The streets of West Beirut were almost deserted on Wednesday (13 June) as residents went on strike to commemorate the first anniversary of the death of Tony Franjieh -- the son of former President Suleiman Franjieh.
GV West Beirut street scene
GVs Shuttered shop fronts (2 shots)
GVs Closed restaurants with seats on tables
GV People walking past shuttered shop fronts and reading newspaper headlines at street stall (3 shots)
SV Beggars PULL OUT TO GV shuttered shop doorway (3 shots)
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Background: The streets of West Beirut were almost deserted on Wednesday (13 June) as residents went on strike to commemorate the first anniversary of the death of Tony Franjieh -- the son of former President Suleiman Franjieh. Tony Franjieh and thirty-two others were killed a year ago when Falangists mounted an attack at the Ihden mountain resort.
SYNOPSIS: Traffic on the recently re-opened Fuad Chehab bypass between West and East Beirut was light, and most of the area's shops remained closed as a mark of respect.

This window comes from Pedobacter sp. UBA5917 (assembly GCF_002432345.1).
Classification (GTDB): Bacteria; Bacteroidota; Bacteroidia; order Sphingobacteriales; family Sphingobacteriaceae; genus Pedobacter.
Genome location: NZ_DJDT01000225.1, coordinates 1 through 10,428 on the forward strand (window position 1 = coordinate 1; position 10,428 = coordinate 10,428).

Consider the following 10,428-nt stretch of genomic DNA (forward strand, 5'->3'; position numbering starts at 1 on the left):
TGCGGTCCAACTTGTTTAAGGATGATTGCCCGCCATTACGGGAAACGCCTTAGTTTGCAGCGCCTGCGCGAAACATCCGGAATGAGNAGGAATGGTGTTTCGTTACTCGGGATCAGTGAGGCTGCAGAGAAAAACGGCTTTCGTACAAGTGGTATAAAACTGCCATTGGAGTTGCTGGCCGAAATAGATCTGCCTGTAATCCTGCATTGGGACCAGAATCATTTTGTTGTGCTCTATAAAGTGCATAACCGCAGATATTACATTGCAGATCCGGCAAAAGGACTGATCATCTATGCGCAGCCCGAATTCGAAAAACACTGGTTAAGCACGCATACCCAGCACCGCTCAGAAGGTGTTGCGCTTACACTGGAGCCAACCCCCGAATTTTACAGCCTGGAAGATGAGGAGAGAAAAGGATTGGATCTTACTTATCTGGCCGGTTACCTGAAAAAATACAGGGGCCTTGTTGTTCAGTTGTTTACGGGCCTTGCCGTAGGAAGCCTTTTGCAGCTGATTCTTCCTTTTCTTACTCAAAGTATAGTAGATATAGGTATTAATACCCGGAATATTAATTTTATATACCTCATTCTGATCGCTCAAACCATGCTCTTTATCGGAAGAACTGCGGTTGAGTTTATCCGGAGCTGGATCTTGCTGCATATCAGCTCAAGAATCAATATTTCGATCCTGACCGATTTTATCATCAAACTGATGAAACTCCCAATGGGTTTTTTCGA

Tony Franjieh was himself a politician and enjoyed considerable popularity across a broad political spectrum. His brother believed he was killed because his family had quit an alliance of mainly Christian Rightist parties in order to improve relations with Lebanese Moslem groups. His father remains a respected political figure in the country. There were hundreds of mourners at the funeral procession which followed the massacre.
Tony Franjieh's death was one of the first examples of fighting between rival rightist groups. Beirut is relatively quiet at the moment, but a year after his death the problems which Tony Franjieh??? faced still remain.